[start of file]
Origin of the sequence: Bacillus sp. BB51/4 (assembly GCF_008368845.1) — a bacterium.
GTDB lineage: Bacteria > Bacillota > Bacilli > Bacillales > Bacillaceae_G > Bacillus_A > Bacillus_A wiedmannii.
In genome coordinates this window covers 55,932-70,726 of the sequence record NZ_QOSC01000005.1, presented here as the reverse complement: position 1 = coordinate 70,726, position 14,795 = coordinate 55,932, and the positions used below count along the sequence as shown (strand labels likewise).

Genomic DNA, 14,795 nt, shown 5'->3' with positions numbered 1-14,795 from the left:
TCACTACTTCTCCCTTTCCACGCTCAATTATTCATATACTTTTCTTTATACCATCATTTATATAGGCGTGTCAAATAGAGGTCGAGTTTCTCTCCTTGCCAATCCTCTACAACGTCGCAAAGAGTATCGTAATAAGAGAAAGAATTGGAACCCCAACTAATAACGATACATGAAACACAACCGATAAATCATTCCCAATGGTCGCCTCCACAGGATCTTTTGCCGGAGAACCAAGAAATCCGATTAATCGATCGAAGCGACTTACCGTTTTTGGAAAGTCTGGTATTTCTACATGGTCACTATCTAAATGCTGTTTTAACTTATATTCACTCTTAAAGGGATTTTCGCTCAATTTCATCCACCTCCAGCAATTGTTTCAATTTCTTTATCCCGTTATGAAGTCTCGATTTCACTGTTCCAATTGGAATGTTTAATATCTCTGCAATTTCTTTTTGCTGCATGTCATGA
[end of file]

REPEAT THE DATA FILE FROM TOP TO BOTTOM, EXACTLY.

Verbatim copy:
Origin of the sequence: Bacillus sp. BB51/4 (assembly GCF_008368845.1) — a bacterium.
GTDB lineage: Bacteria > Bacillota > Bacilli > Bacillales > Bacillaceae_G > Bacillus_A > Bacillus_A wiedmannii.
In genome coordinates this window covers 55,932-70,726 of the sequence record NZ_QOSC01000005.1, presented here as the reverse complement: position 1 = coordinate 70,726, position 14,795 = coordinate 55,932, and the positions used below count along the sequence as shown (strand labels likewise).

Genomic DNA, 14,795 nt, shown 5'->3' with positions numbered 1-14,795 from the left:
TCACTACTTCTCCCTTTCCACGCTCAATTATTCATATACTTTTCTTTATACCATCATTTATATAGGCGTGTCAAATAGAGGTCGAGTTTCTCTCCTTGCCAATCCTCTACAACGTCGCAAAGAGTATCGTAATAAGAGAAAGAATTGGAACCCCAACTAATAACGATACATGAAACACAACCGATAAATCATTCCCAATGGTCGCCTCCACAGGATCTTTTGCCGGAGAACCAAGAAATCCGATTAATCGATCGAAGCGACTTACCGTTTTTGGAAAGTCTGGTATTTCTACATGGTCACTATCTAAATGCTGTTTTAACTTATATTCACTCTTAAAGGGATTTTCGCTCAATTTCATCCACCTCCAGCAATTGTTTCAATTTCTTTATCCCGTTATGAAGTCTCGATTTCACTGTTCCAATTGGAATGTTTAATATCTCTGCAATTTCTTTTTGCTGCATGTCATGA